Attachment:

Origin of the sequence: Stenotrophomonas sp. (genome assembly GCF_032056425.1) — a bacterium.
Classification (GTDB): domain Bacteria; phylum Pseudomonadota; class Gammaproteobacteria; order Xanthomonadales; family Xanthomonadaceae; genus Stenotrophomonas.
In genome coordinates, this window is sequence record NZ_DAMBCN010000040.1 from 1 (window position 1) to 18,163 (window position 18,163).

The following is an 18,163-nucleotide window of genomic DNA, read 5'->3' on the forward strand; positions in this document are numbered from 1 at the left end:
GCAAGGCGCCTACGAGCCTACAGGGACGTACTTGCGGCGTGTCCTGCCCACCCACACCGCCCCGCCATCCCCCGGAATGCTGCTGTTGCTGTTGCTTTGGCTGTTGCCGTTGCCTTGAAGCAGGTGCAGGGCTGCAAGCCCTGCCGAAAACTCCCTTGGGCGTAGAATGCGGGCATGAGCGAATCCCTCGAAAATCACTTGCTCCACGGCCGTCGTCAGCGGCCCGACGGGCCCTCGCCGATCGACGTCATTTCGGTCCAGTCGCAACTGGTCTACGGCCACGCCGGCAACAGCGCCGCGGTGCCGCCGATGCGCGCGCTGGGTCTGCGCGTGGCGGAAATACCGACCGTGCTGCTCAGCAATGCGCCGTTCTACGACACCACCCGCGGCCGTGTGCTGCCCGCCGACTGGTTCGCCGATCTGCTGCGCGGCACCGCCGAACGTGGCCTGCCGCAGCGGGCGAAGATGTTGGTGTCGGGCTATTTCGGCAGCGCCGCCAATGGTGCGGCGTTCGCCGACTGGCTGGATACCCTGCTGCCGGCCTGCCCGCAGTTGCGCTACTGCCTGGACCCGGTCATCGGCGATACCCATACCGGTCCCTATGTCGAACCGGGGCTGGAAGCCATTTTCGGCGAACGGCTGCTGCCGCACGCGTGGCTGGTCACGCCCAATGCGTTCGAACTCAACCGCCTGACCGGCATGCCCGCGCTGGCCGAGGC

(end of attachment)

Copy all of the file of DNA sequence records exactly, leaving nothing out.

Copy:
Origin of the sequence: Stenotrophomonas sp. (genome assembly GCF_032056425.1) — a bacterium.
Classification (GTDB): domain Bacteria; phylum Pseudomonadota; class Gammaproteobacteria; order Xanthomonadales; family Xanthomonadaceae; genus Stenotrophomonas.
In genome coordinates, this window is sequence record NZ_DAMBCN010000040.1 from 1 (window position 1) to 18,163 (window position 18,163).

The following is an 18,163-nucleotide window of genomic DNA, read 5'->3' on the forward strand; positions in this document are numbered from 1 at the left end:
GCAAGGCGCCTACGAGCCTACAGGGACGTACTTGCGGCGTGTCCTGCCCACCCACACCGCCCCGCCATCCCCCGGAATGCTGCTGTTGCTGTTGCTTTGGCTGTTGCCGTTGCCTTGAAGCAGGTGCAGGGCTGCAAGCCCTGCCGAAAACTCCCTTGGGCGTAGAATGCGGGCATGAGCGAATCCCTCGAAAATCACTTGCTCCACGGCCGTCGTCAGCGGCCCGACGGGCCCTCGCCGATCGACGTCATTTCGGTCCAGTCGCAACTGGTCTACGGCCACGCCGGCAACAGCGCCGCGGTGCCGCCGATGCGCGCGCTGGGTCTGCGCGTGGCGGAAATACCGACCGTGCTGCTCAGCAATGCGCCGTTCTACGACACCACCCGCGGCCGTGTGCTGCCCGCCGACTGGTTCGCCGATCTGCTGCGCGGCACCGCCGAACGTGGCCTGCCGCAGCGGGCGAAGATGTTGGTGTCGGGCTATTTCGGCAGCGCCGCCAATGGTGCGGCGTTCGCCGACTGGCTGGATACCCTGCTGCCGGCCTGCCCGCAGTTGCGCTACTGCCTGGACCCGGTCATCGGCGATACCCATACCGGTCCCTATGTCGAACCGGGGCTGGAAGCCATTTTCGGCGAACGGCTGCTGCCGCACGCGTGGCTGGTCACGCCCAATGCGTTCGAACTCAACCGCCTGACCGGCATGCCCGCGCTGGCCGAGGC